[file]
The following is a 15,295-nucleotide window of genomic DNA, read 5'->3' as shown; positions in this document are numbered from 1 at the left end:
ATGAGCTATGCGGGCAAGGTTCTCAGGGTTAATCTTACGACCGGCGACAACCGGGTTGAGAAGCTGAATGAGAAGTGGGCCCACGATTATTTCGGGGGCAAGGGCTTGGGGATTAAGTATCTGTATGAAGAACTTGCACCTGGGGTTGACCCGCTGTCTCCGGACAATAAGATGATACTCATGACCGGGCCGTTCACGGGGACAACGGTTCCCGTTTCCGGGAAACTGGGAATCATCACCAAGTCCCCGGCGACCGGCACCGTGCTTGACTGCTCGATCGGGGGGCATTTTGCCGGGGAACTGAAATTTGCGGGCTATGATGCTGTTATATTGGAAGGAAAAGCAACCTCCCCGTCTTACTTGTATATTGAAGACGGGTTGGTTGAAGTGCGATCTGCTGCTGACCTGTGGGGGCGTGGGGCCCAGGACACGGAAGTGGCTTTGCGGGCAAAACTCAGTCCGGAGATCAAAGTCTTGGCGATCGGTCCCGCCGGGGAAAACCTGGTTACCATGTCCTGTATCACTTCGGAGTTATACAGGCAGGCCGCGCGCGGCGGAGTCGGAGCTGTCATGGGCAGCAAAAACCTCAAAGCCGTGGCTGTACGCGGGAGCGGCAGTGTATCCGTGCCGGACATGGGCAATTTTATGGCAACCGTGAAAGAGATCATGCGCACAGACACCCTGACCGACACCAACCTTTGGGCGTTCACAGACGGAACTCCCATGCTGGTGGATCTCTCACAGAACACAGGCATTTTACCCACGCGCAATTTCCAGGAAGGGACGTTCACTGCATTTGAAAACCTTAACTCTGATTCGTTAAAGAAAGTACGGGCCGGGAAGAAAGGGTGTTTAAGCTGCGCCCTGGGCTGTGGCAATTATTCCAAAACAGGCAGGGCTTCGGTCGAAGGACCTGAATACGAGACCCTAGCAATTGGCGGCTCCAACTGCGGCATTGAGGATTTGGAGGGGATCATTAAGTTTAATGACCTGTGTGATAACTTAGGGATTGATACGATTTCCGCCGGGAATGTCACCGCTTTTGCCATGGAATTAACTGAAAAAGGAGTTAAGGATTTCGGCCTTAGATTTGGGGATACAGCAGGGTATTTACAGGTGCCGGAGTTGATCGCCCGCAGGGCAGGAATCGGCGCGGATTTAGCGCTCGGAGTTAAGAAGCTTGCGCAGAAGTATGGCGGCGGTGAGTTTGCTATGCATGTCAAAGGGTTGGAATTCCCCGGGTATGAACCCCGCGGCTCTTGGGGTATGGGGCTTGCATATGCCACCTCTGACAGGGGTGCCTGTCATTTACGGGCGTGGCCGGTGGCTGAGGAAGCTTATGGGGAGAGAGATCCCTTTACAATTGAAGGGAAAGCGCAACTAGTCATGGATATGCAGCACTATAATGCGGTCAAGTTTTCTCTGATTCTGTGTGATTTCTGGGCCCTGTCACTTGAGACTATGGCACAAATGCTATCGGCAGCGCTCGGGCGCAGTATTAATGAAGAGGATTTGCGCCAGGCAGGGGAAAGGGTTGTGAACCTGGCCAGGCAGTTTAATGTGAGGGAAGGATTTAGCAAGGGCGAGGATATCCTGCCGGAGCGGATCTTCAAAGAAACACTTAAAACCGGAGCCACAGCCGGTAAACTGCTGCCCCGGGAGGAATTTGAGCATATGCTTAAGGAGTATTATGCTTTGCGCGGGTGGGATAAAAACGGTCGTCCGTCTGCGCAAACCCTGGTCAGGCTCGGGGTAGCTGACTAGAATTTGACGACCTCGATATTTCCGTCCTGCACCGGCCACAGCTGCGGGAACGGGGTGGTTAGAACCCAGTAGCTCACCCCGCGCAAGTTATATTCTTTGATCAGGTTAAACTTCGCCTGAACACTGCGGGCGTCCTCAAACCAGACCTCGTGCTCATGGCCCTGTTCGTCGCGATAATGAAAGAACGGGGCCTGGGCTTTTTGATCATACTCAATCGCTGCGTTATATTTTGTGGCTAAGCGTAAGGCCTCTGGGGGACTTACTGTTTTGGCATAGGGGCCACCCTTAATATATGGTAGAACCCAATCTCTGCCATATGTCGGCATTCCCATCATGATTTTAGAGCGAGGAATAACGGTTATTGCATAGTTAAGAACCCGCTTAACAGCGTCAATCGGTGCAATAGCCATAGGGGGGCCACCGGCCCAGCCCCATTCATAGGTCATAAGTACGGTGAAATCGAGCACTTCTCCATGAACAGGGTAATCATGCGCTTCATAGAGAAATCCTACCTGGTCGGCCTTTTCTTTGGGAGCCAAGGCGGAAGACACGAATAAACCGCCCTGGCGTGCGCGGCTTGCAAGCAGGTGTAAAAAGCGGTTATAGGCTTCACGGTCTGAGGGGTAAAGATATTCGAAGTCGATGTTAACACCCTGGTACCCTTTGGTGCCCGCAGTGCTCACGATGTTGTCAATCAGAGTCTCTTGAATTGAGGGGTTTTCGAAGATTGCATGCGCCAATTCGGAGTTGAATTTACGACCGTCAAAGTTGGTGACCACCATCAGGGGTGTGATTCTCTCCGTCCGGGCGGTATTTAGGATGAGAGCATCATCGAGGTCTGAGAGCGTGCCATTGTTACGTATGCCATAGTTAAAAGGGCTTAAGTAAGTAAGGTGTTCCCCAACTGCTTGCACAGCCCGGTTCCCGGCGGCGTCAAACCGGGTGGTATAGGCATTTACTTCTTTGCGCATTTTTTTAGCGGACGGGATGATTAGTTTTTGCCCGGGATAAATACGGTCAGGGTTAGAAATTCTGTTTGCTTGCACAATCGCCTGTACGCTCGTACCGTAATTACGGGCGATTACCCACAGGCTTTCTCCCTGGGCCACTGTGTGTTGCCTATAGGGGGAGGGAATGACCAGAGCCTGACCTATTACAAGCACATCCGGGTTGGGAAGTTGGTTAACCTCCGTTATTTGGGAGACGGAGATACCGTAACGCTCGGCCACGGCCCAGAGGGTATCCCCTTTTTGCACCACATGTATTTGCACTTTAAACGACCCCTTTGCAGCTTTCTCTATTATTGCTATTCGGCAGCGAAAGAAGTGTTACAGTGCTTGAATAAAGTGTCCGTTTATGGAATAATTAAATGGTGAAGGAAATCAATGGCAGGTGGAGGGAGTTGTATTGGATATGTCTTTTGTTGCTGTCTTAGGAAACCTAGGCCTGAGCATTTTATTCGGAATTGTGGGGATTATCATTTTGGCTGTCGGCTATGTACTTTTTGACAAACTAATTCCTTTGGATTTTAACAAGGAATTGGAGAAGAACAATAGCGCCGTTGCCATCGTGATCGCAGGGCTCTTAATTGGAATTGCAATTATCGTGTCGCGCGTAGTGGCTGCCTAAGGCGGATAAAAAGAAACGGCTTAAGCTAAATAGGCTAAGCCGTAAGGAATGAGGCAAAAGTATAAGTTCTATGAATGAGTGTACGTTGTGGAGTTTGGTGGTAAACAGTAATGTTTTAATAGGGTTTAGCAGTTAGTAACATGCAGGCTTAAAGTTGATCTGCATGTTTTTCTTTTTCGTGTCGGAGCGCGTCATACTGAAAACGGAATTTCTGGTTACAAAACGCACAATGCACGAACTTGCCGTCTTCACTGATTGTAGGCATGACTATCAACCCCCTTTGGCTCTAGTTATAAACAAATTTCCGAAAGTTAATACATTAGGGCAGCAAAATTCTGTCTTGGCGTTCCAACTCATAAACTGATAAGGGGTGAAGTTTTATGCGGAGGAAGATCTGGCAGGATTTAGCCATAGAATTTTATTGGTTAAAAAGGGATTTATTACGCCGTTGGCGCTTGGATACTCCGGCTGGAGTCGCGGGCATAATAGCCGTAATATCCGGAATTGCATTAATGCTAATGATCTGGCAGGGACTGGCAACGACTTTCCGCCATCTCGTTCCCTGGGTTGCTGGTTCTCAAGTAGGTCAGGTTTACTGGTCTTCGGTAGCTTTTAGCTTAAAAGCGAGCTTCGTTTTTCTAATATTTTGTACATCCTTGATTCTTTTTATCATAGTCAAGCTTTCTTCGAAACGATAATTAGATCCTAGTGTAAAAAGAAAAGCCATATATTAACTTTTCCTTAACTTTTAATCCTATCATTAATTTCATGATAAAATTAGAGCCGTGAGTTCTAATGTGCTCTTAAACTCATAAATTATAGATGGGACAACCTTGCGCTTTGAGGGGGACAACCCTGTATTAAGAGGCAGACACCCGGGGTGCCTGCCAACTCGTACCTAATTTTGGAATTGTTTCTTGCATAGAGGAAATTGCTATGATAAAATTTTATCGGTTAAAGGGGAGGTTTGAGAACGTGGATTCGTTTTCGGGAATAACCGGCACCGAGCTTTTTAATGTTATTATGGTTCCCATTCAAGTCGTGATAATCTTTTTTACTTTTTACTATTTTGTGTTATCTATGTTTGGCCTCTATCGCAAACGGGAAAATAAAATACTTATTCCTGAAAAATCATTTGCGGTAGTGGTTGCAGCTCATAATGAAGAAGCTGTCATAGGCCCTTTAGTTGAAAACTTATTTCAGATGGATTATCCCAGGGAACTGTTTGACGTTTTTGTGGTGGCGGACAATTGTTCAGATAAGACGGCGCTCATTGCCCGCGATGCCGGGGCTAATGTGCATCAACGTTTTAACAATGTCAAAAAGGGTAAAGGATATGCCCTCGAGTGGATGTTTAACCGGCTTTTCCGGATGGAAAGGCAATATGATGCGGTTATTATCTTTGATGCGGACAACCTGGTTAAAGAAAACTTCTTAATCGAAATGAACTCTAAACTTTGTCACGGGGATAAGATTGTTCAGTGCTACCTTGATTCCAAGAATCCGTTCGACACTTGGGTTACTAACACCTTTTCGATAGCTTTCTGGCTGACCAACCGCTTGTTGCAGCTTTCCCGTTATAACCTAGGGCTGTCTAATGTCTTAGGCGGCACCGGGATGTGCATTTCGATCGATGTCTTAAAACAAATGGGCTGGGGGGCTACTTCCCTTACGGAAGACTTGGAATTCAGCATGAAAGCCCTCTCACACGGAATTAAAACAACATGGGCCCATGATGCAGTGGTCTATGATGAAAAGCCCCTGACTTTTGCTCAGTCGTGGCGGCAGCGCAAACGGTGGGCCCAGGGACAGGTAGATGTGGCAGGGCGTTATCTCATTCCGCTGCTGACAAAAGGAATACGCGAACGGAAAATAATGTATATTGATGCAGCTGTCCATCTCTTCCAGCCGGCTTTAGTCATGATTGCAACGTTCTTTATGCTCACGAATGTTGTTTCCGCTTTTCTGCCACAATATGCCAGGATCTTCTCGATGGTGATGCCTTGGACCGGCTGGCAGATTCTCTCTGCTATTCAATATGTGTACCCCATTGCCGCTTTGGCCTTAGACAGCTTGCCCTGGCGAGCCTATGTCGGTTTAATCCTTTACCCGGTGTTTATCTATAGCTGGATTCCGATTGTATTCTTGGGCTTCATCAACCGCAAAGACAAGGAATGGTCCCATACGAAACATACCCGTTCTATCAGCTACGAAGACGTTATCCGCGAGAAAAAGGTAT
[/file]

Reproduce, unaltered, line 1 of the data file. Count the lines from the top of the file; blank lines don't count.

The following is a 15,295-nucleotide window of genomic DNA, read 5'->3' as shown; positions in this document are numbered from 1 at the left end: